I've recently started a little sideline as an editor. I needed a bit of extra cash (a tiny bit - I'm the cheapest editor ever) and figured that since I've worked with several professional in-house editors as my own books were prepared for publication, I'd have the right qualifications and know what I was doing.
How hard could it be?
VERY. That's how. Here are some of the things I have discovered which make editing someone else's work much harder than it looks.
- It's hard not to worry about upsetting the author. I try to tell them that lots of corrections are the sign of a good editor, not a bad writer, but I'm still ripping to shreds their treasured work and highlighting every single thing that's wrong with it.
- I don't always understand what the author is trying to say. Sometimes they will pick a word which they've misunderstood, or which doesn't convey what it should, and my job is to suggest the correct word. Often, though, I have no idea what that word should be.
- I need to know everything. I spend a lot of time on Dictionary.com and other reference sites checking and rechecking. Is it "piqued her interest" or "peaked her interest"? "Spitting image" or "splitting image"?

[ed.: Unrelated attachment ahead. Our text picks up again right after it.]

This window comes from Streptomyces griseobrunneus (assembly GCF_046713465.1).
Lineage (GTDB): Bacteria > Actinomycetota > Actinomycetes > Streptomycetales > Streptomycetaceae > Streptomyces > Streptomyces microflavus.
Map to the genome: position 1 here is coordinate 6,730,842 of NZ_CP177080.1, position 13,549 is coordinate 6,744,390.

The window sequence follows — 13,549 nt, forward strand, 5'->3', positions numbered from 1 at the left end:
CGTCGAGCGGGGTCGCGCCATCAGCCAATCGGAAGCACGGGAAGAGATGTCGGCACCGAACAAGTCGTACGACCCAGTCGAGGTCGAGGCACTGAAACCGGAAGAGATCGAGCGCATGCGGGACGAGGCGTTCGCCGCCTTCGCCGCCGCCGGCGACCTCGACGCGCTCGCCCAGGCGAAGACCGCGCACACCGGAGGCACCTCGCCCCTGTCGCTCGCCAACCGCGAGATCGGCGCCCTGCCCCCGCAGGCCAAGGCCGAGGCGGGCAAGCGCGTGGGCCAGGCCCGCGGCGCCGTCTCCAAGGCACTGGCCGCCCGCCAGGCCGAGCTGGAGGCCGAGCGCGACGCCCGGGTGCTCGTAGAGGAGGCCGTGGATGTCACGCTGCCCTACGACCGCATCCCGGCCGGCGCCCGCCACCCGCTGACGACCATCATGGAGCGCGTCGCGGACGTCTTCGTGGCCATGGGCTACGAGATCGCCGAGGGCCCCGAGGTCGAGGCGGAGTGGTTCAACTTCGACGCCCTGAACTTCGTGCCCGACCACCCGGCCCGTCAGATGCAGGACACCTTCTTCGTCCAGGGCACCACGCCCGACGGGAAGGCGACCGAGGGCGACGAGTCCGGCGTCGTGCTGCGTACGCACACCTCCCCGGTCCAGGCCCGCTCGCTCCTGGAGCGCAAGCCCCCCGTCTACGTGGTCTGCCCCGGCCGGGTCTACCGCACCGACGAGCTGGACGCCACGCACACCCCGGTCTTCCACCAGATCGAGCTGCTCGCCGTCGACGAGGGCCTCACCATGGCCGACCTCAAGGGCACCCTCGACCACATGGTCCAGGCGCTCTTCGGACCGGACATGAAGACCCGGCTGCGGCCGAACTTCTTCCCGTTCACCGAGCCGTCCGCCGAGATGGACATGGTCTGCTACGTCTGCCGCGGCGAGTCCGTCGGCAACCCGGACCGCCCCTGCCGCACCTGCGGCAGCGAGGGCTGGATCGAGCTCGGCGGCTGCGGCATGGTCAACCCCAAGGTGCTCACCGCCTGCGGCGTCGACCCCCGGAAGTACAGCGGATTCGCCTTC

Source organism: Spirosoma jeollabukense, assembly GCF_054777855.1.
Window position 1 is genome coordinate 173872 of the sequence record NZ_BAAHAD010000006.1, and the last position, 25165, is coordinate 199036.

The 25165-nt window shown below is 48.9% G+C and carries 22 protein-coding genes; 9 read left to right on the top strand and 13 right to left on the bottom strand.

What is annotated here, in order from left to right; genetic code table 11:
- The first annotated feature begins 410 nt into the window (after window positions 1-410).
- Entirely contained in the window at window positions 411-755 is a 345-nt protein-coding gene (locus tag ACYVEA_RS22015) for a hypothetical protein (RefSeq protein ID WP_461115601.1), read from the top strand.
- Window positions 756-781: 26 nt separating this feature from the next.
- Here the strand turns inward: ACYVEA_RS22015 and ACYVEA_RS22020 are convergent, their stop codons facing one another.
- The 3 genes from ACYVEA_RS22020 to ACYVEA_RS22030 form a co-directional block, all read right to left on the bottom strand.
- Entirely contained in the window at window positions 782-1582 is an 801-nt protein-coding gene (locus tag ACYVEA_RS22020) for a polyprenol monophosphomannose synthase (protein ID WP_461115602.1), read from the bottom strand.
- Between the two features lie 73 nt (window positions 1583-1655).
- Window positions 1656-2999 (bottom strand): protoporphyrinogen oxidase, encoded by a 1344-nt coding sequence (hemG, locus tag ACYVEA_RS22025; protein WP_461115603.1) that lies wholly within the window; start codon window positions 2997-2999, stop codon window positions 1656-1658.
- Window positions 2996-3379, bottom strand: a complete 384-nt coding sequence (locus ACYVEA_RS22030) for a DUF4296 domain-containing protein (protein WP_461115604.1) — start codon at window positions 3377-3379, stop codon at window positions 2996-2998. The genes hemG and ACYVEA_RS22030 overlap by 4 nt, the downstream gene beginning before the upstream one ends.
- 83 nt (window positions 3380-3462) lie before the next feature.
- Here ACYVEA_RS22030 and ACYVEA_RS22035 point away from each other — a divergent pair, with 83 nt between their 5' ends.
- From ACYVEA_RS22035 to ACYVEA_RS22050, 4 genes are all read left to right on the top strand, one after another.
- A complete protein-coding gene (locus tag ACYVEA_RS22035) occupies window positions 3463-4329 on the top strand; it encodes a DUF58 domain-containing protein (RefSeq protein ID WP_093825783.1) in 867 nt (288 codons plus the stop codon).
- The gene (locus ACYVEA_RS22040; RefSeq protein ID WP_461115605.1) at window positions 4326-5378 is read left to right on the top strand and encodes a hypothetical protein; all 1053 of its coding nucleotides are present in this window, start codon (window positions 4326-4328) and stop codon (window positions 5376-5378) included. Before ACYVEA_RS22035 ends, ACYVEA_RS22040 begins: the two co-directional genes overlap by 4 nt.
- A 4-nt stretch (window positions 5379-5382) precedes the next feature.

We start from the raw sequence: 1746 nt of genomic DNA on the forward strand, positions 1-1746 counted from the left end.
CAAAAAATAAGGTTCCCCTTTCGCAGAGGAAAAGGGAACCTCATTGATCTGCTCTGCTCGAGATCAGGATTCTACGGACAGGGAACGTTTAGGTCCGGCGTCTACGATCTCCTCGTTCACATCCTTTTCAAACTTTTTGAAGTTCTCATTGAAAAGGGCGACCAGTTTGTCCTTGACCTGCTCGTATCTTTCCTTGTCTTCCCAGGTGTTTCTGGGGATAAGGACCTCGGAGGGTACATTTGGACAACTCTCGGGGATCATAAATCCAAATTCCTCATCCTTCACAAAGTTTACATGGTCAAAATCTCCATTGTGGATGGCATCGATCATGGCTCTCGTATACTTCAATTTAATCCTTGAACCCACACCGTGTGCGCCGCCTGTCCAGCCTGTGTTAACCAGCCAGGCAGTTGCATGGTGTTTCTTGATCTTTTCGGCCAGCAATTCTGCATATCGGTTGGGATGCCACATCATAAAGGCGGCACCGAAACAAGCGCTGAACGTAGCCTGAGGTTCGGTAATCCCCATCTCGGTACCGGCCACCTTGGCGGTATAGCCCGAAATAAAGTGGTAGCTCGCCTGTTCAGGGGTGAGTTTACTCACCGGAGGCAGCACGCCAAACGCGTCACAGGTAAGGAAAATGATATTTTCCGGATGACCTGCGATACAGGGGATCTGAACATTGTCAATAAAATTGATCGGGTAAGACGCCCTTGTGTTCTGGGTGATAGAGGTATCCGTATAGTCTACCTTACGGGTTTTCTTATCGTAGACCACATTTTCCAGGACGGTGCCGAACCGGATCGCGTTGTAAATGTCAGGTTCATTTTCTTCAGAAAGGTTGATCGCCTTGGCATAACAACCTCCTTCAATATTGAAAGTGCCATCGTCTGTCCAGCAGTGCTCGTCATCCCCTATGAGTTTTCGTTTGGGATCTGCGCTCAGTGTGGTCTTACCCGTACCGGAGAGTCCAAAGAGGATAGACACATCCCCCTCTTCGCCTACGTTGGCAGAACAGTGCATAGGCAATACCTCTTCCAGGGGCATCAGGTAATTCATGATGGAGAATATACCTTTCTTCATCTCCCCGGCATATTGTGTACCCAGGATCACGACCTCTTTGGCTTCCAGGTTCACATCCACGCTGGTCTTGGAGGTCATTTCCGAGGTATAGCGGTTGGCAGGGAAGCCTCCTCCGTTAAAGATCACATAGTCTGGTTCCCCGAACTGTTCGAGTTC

- Some books really aren't ready for publication, and there's nothing I can do, short of rewriting it, to help. It's tough, but in these cases I send the work back to the author with a gentle reminder that it needs to be the very best they can do, completely polished and checked, before it goes for editing. Writing is a skill, like any other, and we all need to learn it. Some people who send their work to me haven't yet reached the level where they should be putting out their work, and they may have unrealistic expectations of what an editor can do. (Naturally in these cases I don't charge.)
- Conversely, I'm currently editing a book which is so good that it looks as though I haven't done anything. With barely a correction per page, I'm sure the author will think I didn't put in much effort.
- If the writer hasn't quite got to grips with one little element of punctuation, like semi-colons (which can be fiendishly tricky little things) or using italics for reported thought, or commas around speech, then much of my editing time is going to be taken up correcting every single misuse of the same problem. It gets boring really fast.
So editing is proving to be harder than I expected, but I can't complain. Despite all these issues, I love editing. I get to read an advance copy of a book, and be part of the process of making it better. I get to work with some really interesting writers, and do what I love most - read books. I might even get a little mention in the acknowledgements, which is almost as exciting as having my name on the cover. Oh, and I even get paid!